Salsa back in time to a city steeped in history, splashed with colour and filled with warmth and intrigue. A trip to Havana really is a must.
A trip to the Cuban capital is a trip back in time. Classic American cars hurtle through the streets honking their horns like musical instruments as the aroma of freshly-rolled cigars wafts through the air. Whether you want to relax supping a mojito, salsa the night away or explore this wonderful Caribbean city, Havana has it all.
When it comes to accomodation, The Sevilla (www.hotelsevilla-cuba.com) is a gem in the heart of Havana. Most rooms overlook the delights of the Habana Vieja (old town), so the location is ideal. The rooms are immaculate and you can watch the sunset as you eat to your heart’s content in the roof terrace restaurant. If you want to soak up the salsa beats of local bands head down to the bar.
Hotel Nacional de Cuba (www.hotelnacional-cuba.com) is a good luxury option. Frequented by celebrities, its elegant appearance inside and out makes it well worth a look.
Check out the Buena Vista Social Club concert and you won’t be disappointed. Dancing in this country is not just a hobby here, it’s a way of life. For a night you’ll never forget, go to the Cabaret Tropicana where the true Cuban spirit is alive and kicking.
For a typically Cuban meal, visit La Bodeguita Del Medio (Empedrado 207 entre San Ignacio y Cuba, La Habana - +537571375). This famous tiny restaurant boasts the best cocktails in town, but it is its the décor that makes this place truly unique. Every inch of the walls is covered in graffiti, and you too will be asked to make your mark. The food is unbelievably cheap and fairly standard. Expect to be serenaded as you eat by Eco Caribe, one of the best bands in town. If you want to sample a traditional dish, try the comida criolla (beans, meat and rice), rounded off with the national tipple mojito, made famous by American writer Ernest Hemmingway.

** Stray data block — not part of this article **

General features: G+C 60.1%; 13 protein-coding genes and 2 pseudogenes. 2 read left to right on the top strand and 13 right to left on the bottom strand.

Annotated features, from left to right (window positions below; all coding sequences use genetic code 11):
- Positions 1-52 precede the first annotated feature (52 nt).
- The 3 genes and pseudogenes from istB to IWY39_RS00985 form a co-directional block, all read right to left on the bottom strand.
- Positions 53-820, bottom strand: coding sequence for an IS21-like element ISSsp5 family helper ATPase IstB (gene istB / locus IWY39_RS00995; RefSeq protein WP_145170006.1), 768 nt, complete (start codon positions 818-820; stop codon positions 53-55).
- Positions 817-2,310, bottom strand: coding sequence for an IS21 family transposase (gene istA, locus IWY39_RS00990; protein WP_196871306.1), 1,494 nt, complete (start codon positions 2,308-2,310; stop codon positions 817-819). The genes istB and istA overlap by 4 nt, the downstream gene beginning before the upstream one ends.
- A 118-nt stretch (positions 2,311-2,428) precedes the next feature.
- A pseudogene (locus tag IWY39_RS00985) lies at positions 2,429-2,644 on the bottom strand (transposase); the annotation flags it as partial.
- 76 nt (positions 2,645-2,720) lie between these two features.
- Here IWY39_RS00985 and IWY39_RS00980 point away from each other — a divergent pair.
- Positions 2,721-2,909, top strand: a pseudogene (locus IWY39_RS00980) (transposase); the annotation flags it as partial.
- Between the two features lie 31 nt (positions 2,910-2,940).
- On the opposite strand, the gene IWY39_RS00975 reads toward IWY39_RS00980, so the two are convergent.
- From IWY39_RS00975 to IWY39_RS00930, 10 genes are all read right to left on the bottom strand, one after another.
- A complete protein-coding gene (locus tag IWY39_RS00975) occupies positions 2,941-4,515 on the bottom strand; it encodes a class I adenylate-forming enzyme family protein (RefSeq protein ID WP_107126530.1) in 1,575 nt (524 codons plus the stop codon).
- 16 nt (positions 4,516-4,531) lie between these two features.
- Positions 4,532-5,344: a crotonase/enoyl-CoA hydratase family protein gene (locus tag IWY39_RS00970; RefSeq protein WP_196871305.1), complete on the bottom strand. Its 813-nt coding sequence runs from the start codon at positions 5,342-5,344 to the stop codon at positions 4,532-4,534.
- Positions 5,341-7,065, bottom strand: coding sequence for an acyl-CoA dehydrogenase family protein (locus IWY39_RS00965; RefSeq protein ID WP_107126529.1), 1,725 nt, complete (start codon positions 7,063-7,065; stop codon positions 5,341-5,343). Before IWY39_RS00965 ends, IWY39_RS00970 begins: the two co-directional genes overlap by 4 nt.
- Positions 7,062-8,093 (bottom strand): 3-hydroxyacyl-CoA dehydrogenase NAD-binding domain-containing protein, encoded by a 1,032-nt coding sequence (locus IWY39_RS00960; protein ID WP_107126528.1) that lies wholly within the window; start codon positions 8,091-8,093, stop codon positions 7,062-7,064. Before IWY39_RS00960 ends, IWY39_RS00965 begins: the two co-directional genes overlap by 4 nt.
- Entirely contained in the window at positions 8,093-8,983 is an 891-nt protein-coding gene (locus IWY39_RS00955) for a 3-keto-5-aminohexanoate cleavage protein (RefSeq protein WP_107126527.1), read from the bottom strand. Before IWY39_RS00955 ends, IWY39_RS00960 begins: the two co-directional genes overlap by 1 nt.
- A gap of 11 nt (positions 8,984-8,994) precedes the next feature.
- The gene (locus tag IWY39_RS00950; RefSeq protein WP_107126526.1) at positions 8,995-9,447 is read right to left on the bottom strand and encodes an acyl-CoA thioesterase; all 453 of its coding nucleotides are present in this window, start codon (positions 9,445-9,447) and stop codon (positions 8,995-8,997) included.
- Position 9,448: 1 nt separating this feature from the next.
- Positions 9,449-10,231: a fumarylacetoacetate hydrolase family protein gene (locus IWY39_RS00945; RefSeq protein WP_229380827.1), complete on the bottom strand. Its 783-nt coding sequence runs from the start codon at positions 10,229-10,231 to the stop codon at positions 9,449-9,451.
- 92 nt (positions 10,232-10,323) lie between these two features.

There are lots of options for getting around Havana. If you fancy a white-knuckle ride with a difference, jump into a cheap and cheerful Coco Taxi. These can only be described as yellow three wheeled eggs that wouldn’t look out of place in an episode of Inspector Gadget. It's an experience in itself and a great way to navigate the different districts of the city - but it's for the faint hearted!
Rickshaws also line the streets and work on a "name your price" policy. Most of the drivers are young men who only speak Spanish so learning a few simple phrases really helps.
If it’s a guided tour you're after, then the Calezas (horse-drawn carriage) is the most relaxing way to travel through Havana’s narrow and winding streets. You'll ride past some of the most fantastic architecture the city has to offer. You can easily flag one down in the main square or outside the magnificent Capitolia building, which is the focal point of the Habana Vieja.
Our guide Maria told us of the political struggles her country had been through before and after the revolution and that poverty is still rife and food is rationed. She guided us through rows of dilapidated yet beautiful buildings where washing hung from every balcony. Don’t miss the hidden artists’ quarter and the outdoor markets - you'll never see see such an explosion of colour and handicrafts.
Whether you smoke or not, a one-hour tour of the Fabrica de Tobaco Partagas (Belascoain, Esq. A Penaiver, Centro Habana, Tel: +537870 4797537) is another must. Making cigars is regarded as one of the most prestigious jobs in Cuba. It takes nine months of training and, even then, 90 percent don't make the cut. Rows of men and women sit side by side at old-fashioned school desks. They take great delight in demonstrating their work and you’re welcomed with a smile at every work station you pass. There is a chance to buy fresh cigars from the factory. Don’t buy these from street sellers as you may end up puffing on banana leaf rather than tobacco!
No visit would be complete without a classic car tour. Whilst it’s not cheap, it’s worth every peso. A three-hour trip with Gran Car is the way to go. There is no better feeling than whizzing along the seafront in a sparkling red Ford Mercury with the popular local tune Guantanamera booming out of the radio. You'll go from Habana Vieja, past Hemmingway’s favourite haunts to the Plaza de la Revolucion. Stop for a photograph by the iconic outline of Che Guevara at the Interior Ministry.